(Photo by Victoria Will)
As the Democratic National Convention wrapped up in September, an unlikely name was on the tip of everyone's tongues -- Jennifer Granholm, the former Michigan Governor who delivered a boisterous address, shaking up a typically sleepy afternoon speaking slot. Huffington spoke to Granholm, who is now host of Current TV's War Room with Jennifer Granholm, about that fiery speech, as well as what it's like to pretend to be Sarah Palin and what she thinks will happen after the election.
- Mollie Reilly
Your speech at the DNC was certainly one of the most memorable at the conventions. Did you know going into it that you'd be that fired up?
No! In fact, what's so funny about it is that I've spoken at conventions before. I get one of the afternoon time slots, and you go up there and everybody's on the floor milling about and talking, and the people in the back tell you don't worry, don't take it personally, just remember that you're delivering your remarks to the people back home. Just look at the cameras and keep going. So in this case, what I assumed would happen was that I'd get up, nobody'd be paying attention, and I knew there was a huge time crunch ... Well, when I got out and the crowd started to react, I was totally surprised by that, I thought "OH, this is great!"
During your speech, you came down pretty hard on Mitt Romney and his time at Bain Capital, stressing that "too often he made [his wealth] at the expense of middle-class Americans." How important do you think these issues are to voters?
It just shows that they are dividing the country [against those] who might take advantage of something that perhaps they paid into, like Medicare or Social Security, because of the moment that they're in in life, and that's okay. And to say that they're victims or that they're moochers is just so utterly offensive.
You played Sarah Palin during Joe Biden's debate prep back in 2008. What is that process like?
We on the Biden side were in the hotel room in Delaware, and the stage was built to be an exact replica of the stage and the podium that were going to be at the actual debate. The room was equipped with computers and all of that for people to be able to do their research, background checks, pull up what was happening — not just during the debate prep, but for what policy positions that [Biden] could go after Sarah Palin and John McCain on, and to make sure that he was on the same page as the president... My role was to try to get under his skin, to try to see if I could knock him off balance, presenting a variety of scenarios where he might trip up during the real debate.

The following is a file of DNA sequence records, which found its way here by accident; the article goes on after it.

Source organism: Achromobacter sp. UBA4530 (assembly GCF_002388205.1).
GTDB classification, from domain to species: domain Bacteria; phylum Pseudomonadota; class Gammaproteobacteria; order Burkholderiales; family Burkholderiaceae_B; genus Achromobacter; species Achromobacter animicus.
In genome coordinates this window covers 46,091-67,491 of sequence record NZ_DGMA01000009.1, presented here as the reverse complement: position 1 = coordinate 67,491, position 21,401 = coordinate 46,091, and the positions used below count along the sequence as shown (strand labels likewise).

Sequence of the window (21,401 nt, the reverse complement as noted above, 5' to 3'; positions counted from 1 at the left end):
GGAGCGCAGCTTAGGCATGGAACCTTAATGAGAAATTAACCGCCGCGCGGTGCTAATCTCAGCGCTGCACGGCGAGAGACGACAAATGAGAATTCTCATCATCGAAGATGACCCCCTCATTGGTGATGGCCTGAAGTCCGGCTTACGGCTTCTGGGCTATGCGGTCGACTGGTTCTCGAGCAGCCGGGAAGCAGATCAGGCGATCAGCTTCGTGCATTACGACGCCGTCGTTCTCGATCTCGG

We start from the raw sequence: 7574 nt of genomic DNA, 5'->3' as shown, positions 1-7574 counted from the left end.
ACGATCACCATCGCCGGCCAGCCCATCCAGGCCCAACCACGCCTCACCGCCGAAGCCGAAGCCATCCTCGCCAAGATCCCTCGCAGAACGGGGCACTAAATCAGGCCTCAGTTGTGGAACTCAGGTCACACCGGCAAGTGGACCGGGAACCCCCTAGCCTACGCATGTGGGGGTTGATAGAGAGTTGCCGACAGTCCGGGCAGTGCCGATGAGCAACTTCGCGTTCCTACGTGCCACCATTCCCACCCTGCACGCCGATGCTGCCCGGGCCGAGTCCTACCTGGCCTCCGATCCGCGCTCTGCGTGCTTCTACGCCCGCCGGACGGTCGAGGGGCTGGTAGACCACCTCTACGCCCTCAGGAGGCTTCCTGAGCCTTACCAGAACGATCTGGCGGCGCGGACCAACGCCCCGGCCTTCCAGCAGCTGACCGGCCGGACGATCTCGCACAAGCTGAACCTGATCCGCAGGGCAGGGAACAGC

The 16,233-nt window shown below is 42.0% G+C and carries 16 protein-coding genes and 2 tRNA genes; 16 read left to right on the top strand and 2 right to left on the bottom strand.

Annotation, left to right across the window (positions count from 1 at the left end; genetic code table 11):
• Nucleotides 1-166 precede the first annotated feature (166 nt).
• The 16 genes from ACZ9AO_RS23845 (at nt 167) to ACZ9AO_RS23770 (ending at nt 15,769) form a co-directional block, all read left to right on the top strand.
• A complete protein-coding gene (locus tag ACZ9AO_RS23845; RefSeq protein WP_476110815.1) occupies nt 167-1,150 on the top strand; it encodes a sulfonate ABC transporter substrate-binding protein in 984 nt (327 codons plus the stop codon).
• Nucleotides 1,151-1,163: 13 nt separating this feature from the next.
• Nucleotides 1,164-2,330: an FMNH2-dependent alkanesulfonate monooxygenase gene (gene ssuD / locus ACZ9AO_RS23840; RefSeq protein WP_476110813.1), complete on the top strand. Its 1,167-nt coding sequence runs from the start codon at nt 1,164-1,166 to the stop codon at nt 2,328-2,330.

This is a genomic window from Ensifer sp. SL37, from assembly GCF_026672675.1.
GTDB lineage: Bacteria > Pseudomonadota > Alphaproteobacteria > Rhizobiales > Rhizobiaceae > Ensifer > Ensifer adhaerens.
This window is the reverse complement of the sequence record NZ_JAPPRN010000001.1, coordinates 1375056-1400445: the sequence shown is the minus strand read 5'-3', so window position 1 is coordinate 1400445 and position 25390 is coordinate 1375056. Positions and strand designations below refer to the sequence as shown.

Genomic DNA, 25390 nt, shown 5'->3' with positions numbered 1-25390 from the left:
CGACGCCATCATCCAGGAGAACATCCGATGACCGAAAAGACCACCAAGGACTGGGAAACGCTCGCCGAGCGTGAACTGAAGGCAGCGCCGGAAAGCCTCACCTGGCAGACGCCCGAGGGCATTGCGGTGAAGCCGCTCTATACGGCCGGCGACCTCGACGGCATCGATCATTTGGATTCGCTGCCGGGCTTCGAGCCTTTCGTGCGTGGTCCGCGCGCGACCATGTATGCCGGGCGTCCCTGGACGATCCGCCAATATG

Looking beyond the election, the so-called "fiscal cliff" is looming right around the corner. What path do you see forward?
One way or another, this will be fixed. The container will explode otherwise. I don't think there is any way we won't get beyond it. It may mean that it goes beyond January 1, and that way Republicans can save face in allowing some tax cuts to expire and lowering taxes on the ones that they don't want to expire, but I think ultimately the fiscal cliff is too disastrous for the country. Sometimes a crisis precipitates action, and that crisis of the cliff will force action. The question is, when? I think they have about six weeks before calamity hits after January 1, but once that hits, I think there is no doubt, I don't think there's anybody who's looking at this that thinks they will allow all the tax cuts of the expire and all of the cuts to take take effect. It just will not happen.
You've frequently discussed Republican obstructionism on your show. If Obama is reelected and congressional majorities stay as is, what's next?
The first priority is the same priority they're talking about. It's how to create jobs in America. What are their strategies to do that in a way that works, and then getting Congress on board with it. I think the question will be how much rant time, if the president is reelected and there's a divided House and Senate? How much time does he have before election season kicks in again that he can work with some members to be able to get some reasonable compromise through on some key initiatives? That's going to be the biggest issue if there's still a divided House and Senate. How does he move the ball when the obstructionists have signed pledges not to cooperate, essentially?
This story originally appeared in Huffington, in the iTunes App store